Genocide survivor Freddy Mutanguha, director of the Kigali Genocide Memorial and Museum.

Those families include his, who once lived in the city of Kibuye in the western province of the country.

Mutanguha told CNN he heard attackers killed his parents and siblings during the genocide, saying, “I was in hiding, but I could hear their voices until they were done. I survived with my sister, but I also lost four sisters.”

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Keeping their memory alive is now what drives his mission at the memorial.

“This is a very important place for me as a survivor because in addition to burying our family, my mother is down here in one of the mass graves, it’s a home to me, but also [it’s] a place where I work and feel that responsibility. As a survivor, I have to speak out, I have to tell the truth about what happened to my family, my country and the Tutsi people,” he continues.

Tombs at the Kigali Memorial to Victims of the 1994 Rwandan Genocide.
Camilla, Duchess of Cornwall, visits the Kigali Genocide Memorial.

Mutanguha was eager to welcome Prince Charles to learn more about what happened here and to counter a growing online threat from genocide deniers, whom he equates to Holocaust denial.

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“That’s what actually worries me, because when the Holocaust happened, people weren’t learning from the past. When the genocide of Tutsi happened, you can see the genocide deniers … especially those who committed genocide — they feel that they can do it again because they didn’t get the job done. So if I tell the story, get work here and get visitors, we probably can ‘never again’ make it happen.”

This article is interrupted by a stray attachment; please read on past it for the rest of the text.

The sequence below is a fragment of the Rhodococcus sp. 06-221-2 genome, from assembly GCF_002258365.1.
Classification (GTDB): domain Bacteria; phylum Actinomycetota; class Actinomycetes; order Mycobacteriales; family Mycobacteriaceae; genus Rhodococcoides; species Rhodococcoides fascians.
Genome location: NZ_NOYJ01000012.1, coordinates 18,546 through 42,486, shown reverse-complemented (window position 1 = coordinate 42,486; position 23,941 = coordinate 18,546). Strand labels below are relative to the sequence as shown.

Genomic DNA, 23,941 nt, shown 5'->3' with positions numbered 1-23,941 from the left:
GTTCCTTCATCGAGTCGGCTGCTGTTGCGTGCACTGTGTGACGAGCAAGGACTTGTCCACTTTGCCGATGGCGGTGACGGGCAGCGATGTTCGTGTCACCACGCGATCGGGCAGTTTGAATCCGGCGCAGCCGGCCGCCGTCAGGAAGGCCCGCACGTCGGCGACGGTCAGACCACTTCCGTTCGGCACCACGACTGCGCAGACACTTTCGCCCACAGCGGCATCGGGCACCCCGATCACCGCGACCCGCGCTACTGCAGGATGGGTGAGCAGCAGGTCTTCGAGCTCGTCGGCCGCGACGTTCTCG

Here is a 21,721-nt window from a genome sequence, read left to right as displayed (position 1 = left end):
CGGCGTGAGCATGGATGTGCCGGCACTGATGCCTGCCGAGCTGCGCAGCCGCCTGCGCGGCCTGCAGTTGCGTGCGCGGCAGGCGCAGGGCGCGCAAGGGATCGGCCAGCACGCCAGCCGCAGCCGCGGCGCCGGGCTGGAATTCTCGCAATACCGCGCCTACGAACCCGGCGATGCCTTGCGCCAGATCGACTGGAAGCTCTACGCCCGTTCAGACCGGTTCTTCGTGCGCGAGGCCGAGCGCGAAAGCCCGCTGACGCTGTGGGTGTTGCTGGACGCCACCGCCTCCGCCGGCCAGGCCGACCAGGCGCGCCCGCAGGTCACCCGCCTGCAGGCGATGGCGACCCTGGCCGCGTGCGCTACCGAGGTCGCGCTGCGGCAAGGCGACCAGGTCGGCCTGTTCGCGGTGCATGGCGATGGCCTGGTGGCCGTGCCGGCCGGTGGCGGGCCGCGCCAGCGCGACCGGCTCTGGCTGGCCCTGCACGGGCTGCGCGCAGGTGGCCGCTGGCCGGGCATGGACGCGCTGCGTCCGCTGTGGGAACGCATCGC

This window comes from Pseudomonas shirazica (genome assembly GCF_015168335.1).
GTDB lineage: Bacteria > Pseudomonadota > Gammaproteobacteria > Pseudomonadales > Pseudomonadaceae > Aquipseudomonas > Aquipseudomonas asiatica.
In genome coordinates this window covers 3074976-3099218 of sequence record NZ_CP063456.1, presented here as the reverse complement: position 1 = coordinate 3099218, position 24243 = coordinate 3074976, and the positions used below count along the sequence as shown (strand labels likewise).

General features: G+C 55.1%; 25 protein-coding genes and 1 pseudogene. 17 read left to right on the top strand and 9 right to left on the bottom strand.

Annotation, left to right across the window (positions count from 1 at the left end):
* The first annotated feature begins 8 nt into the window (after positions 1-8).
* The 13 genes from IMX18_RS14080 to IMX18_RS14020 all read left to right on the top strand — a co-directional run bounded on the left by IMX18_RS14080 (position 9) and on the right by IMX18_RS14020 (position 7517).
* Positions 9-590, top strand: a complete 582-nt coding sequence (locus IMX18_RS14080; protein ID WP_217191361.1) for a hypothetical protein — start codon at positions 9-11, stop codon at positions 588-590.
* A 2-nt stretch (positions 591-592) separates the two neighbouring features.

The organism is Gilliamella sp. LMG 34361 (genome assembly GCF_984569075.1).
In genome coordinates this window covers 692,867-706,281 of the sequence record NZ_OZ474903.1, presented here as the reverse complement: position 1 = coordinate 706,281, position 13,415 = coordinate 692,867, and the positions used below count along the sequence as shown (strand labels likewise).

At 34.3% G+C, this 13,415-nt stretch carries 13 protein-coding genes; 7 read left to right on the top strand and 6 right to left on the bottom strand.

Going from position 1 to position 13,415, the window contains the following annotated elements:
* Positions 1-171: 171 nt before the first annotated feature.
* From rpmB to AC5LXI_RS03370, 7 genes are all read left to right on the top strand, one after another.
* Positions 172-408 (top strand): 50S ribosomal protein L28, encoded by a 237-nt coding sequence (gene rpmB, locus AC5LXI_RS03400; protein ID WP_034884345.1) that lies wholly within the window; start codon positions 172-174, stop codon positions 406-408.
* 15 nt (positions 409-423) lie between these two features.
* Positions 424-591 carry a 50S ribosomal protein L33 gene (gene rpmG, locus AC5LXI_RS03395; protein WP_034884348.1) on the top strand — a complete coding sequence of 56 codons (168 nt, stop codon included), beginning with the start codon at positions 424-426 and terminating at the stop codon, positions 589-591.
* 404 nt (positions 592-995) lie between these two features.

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A Clarence House spokesperson said the royal couple were struck by the importance of never forgetting the horrors of the past. “But they were also deeply moved when they listened to people who have found a way to live with and even forgive the most horrific crimes,” they added.

Prince Charles arrived in Rwanda on Tuesday evening, the first member of the royal family to visit the country. He is in Kigali to represent the Queen at the Commonwealth Heads of Government Meeting (CHOGM).

The meeting is usually held every two years, but was moved twice due to the pandemic. It is the first CHOGM he attends since being selected as the next head of the organization at the 2018 meeting.

The royal trip to Kigali comes at a somewhat inconvenient time, however, as there has been a furore in the homeland over the British government’s radical plan to send asylum seekers to Rwanda.

The British government announced the deal with the East African country in April, but the first flight a week ago was grounded after an 11-hour intervention by the European Court of Human Rights.

British Prime Minister Boris Johnson has also been confirmed to attend the summit of Commonwealth leaders and is expected to meet Prince Charles on Friday morning.